Global Entrepreneurship in the G20

Despite international cooperation, not all countries are entrepreneurially equal

By: Grace Kennedy, staff writer

Crisis delenda est, Entrepreneurship est memorandum.”

Under the revised words of Cato the Elder, 400 young entrepreneurs gathered in Moscow for the 2013 G20 Youth Entrepreneurs’ Alliance Summit in mid-June to discuss the future of entrepreneurship in their countries. Together, they crafted a report outlining the actions leaders of the 20 major economies should take to promote entrepreneurship in their countries.

“One of the major concerns of many modern economies is structural unemployment, in particular among young people,” the 2013 communiqué reads.

“Entrepreneurship is a tool that provides targeted support for those who are currently unemployed or underemployed, and who have high potential in the innovation economy …. There is ample evidence to say that any seriously grounded policy to reinvigorate growth and job creation should have entrepreneurship at its core, with a strong emphasis on youth.”

The actions that the G20 entrepreneurs advocate for certainly have that at their centre. Along with increased access to financing and sustainable labour laws, they also included recommendations for improved education and digital access.

The national level, however, has a much different dynamic than the international.

The G20 countries range from fourth to 132nd place based on the level of ease they have doing business in the International Finance Corporation (IFC) and World Bank’s evaluation of “Doing Business”. For starting a business, it ranges from second to 173rd.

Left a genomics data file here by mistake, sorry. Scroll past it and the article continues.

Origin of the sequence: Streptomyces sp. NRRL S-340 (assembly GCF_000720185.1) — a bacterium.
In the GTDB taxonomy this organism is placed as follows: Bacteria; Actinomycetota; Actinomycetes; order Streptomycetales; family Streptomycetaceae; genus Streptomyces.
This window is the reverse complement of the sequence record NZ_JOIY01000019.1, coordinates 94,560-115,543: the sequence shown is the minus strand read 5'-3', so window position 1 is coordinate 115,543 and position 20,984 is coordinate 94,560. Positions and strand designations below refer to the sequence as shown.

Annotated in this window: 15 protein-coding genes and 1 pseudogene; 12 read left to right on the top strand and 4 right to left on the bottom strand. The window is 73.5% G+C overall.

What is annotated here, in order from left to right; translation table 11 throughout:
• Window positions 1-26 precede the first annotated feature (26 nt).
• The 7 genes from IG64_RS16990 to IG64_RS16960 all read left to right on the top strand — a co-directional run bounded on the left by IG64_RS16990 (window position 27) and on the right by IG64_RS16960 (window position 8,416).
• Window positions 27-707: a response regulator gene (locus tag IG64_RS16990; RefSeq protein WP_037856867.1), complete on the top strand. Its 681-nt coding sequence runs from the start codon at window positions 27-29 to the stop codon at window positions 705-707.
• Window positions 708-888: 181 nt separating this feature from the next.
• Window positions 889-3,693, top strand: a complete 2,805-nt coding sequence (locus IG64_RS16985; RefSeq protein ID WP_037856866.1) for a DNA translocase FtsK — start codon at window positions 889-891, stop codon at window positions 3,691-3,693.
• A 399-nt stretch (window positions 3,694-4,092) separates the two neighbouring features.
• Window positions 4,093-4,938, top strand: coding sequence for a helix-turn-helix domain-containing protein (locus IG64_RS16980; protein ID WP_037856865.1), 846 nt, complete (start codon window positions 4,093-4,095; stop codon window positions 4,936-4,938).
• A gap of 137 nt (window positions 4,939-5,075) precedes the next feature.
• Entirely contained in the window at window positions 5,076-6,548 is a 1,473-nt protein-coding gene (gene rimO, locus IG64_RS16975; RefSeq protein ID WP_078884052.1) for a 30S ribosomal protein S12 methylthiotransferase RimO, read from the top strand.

Many of these countries have a very different entrepreneurial culture than North America, as well as different levels of red tape, corruption, and bureaucracy. They may favour the independent entrepreneur or hinder them. Their government may be directly involved in the country’s economy – such as the German government, who has approximately a 45 per cent share in the country’s GDP – or may allow it to meander down its own path.

China – 91 for Ease of Doing Business

For many people, the idea of entrepreneurship in the People’s Republic of China is an oxymoron and a half. The perceived atmosphere of closed policies and hushed bribery, along with the communist dislike of capitalism, does not seem conducive to the innovation of entrepreneurial activity.

However, even under the early days of the communist regime Chinese entrepreneurs survived. Though most of these entrepreneurs were part of the Getihu (small-scale retail and service businesses like street vendors) and many were criminals or illegal migrants, they still demonstrated entrepreneurial characteristics. They often worked primarily to obtain benefits for themselves – an activity known as rent-seeking – and dominated the black market and underground economy.

But in 1987, a change in policy and a repeal of the law limiting private employment to seven people saw a change in the demographic of entrepreneurship. Private enterprises increased by 93 per cent in 1987 alone – by 1990, township and village enterprises accounted for 20 per cent of China’s gross output. Although the traditionally negative connotations of starting a business remained, the times were changing.

Now, entrepreneurship has emerged from the Getihu. The Communist Party of China estimates that over 113,000 of their members run businesses, and small- and medium-size enterprises (SMEs) provide 60 per cent of China’s industrial output, according to the International Entrepreneurship website. The private enterprise sector has been growing by 20 per cent each year, compared to 9.5 per cent over the past two decades.

Despite these impressive numbers, entrepreneurs in China do not have it easy. The fates of many businesses are dictated by the whims of government policy.

“There is no long term strategic planning because you don’t know what’s going to happen from one day to the next,” famous translator and art critic, Lei Fu was recorded saying in the Spring 2001 edition of the Stanford Journal of East Asian Affairs.

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